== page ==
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September 14, 1901


Author Affiliations

Bacteriologist to the Philadelphia Hospital; Demonstrator-in-Charge of the Clinical Laboratories of the Medico-Chirurgical College. PHILADELPHIA.

JAMA. 1901;XXXVII(11):685-688. doi:10.1001/jama.1901.62470370015001d

The general opinion held by the medical profession at large has been that tuberculosis is disseminated chiefly by sputum, pus from tuberculous ulcers and sinuses, and from the dejecta of the bowel in persons or in animals suffering from tuberculous enteritis; these substances, from whatever source, becoming dry and later pulverized; they, together with their tubercle bacilli, are carried about by the currents of air. Such dust is commonly agitated by sweeping and dusting of carpets, rugs and furniture in rooms previously occupied by tuberculous patients. Indeed, the investigations of Cornet1 go far to corroborate this popular belief.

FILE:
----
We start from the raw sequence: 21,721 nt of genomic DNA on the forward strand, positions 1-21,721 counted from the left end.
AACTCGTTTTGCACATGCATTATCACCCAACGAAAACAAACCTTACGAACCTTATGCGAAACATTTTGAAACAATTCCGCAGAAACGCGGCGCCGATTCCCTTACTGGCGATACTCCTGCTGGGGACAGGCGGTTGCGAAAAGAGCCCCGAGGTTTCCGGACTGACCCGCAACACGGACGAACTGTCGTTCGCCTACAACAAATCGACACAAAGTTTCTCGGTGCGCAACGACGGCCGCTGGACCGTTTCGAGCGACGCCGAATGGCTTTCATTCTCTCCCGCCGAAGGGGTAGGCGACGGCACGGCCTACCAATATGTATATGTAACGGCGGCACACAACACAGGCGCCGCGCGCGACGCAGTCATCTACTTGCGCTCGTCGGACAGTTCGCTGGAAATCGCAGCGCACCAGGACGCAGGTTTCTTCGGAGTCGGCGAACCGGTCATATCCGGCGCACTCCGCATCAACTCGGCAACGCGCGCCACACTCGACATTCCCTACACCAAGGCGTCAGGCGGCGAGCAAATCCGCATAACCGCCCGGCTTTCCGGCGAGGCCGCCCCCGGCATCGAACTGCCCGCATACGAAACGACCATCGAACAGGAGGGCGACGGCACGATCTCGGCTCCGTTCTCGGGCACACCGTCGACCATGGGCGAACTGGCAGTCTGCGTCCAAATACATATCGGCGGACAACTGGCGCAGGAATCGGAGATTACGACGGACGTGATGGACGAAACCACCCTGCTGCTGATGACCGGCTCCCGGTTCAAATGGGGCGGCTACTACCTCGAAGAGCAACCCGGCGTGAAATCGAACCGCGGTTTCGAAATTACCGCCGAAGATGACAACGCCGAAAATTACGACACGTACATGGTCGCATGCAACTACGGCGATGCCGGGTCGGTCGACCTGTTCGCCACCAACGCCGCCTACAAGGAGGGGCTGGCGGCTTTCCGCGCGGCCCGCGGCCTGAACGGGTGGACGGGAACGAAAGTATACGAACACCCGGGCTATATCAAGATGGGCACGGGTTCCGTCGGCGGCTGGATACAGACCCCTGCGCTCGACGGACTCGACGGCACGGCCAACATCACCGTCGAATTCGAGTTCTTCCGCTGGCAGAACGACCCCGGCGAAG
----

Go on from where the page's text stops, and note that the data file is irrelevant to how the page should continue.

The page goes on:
Cornet showed that dried sputum—dust—remained dangerous for months. He collected dust from the floors; walls and furniture of rooms previously occupied by persons suffering from pulmonary tuberculosis in various prisons, hospitals, asylums, and private dwellings, and, inoculating animals with such dusts, he determined the presence of virulent tubercle bacilli. Of the

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